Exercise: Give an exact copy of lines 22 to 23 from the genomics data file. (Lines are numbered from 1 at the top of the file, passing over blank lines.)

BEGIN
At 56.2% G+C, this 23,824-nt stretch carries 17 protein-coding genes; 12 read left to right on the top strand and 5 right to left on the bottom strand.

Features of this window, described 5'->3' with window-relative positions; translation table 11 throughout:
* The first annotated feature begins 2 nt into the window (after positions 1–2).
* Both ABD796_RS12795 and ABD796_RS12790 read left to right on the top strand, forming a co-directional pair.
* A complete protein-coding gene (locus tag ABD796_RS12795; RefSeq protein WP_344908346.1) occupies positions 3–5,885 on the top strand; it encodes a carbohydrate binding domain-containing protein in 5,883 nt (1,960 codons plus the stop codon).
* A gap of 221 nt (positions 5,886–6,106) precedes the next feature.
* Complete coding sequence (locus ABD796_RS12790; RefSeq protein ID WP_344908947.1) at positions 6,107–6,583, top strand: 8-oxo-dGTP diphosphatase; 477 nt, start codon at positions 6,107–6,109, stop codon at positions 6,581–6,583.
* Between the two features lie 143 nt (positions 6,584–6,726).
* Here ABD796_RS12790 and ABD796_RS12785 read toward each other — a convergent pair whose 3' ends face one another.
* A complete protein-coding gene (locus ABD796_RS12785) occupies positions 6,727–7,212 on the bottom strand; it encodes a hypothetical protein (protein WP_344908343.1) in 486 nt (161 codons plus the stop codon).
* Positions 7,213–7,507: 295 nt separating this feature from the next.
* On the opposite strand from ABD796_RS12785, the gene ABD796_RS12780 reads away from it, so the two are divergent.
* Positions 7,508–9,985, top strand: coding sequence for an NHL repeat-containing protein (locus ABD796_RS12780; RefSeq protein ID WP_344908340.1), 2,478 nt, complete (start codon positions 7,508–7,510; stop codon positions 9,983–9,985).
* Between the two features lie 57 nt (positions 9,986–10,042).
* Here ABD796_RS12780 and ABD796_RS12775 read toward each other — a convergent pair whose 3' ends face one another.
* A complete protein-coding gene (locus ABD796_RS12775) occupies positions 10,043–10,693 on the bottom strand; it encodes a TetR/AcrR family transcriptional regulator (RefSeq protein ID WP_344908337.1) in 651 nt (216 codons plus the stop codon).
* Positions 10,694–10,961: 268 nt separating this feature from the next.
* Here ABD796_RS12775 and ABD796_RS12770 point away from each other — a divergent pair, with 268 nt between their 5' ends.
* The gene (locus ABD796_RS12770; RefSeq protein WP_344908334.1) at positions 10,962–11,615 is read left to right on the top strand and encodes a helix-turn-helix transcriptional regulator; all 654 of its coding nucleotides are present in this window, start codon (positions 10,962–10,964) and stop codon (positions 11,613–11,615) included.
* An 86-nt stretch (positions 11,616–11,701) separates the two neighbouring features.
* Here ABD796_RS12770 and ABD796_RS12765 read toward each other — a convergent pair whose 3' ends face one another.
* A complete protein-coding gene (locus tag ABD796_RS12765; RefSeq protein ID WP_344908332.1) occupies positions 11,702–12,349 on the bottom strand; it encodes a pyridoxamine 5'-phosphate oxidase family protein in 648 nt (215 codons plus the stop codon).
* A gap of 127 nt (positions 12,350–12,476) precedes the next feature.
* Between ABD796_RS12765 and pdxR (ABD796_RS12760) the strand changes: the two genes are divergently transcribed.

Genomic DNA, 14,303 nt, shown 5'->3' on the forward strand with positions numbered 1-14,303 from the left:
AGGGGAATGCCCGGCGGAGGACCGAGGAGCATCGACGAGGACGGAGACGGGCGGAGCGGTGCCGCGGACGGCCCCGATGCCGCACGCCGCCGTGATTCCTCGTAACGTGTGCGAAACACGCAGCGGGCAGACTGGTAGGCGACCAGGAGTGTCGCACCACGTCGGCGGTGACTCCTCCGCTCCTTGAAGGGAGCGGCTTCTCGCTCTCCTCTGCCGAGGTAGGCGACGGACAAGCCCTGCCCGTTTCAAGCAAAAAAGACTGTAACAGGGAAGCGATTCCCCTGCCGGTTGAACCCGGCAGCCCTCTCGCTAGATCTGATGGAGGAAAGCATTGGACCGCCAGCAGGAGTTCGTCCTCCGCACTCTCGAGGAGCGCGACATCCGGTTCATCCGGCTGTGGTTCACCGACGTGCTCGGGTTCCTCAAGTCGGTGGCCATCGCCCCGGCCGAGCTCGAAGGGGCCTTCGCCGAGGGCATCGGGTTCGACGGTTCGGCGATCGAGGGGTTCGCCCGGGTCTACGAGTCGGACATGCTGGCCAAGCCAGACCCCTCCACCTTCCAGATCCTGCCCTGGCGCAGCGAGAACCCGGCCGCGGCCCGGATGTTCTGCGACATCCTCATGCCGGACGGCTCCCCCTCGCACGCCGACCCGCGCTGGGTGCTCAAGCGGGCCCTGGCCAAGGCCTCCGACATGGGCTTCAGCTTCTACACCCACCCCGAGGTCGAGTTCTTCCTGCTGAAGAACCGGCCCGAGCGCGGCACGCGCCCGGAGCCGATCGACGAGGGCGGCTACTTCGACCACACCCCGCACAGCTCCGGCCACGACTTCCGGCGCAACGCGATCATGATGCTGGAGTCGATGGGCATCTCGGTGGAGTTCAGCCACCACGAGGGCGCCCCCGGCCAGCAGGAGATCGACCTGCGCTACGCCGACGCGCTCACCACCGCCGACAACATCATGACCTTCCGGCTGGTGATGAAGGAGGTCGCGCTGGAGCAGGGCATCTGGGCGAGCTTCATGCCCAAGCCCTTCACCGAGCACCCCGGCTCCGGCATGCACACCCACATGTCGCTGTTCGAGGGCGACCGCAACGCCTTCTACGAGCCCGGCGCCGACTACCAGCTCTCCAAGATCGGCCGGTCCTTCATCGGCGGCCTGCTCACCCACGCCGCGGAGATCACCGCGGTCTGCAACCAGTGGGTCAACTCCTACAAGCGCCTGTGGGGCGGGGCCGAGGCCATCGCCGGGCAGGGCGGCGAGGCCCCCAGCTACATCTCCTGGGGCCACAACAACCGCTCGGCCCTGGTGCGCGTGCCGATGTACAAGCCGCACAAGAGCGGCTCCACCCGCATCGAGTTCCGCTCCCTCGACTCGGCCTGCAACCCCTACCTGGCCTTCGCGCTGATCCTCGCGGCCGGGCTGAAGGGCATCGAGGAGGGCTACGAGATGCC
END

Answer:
* A complete protein-coding gene (locus tag ABD796_RS12765; RefSeq protein ID WP_344908332.1) occupies positions 11,702–12,349 on the bottom strand; it encodes a pyridoxamine 5'-phosphate oxidase family protein in 648 nt (215 codons plus the stop codon).
* A gap of 127 nt (positions 12,350–12,476) precedes the next feature.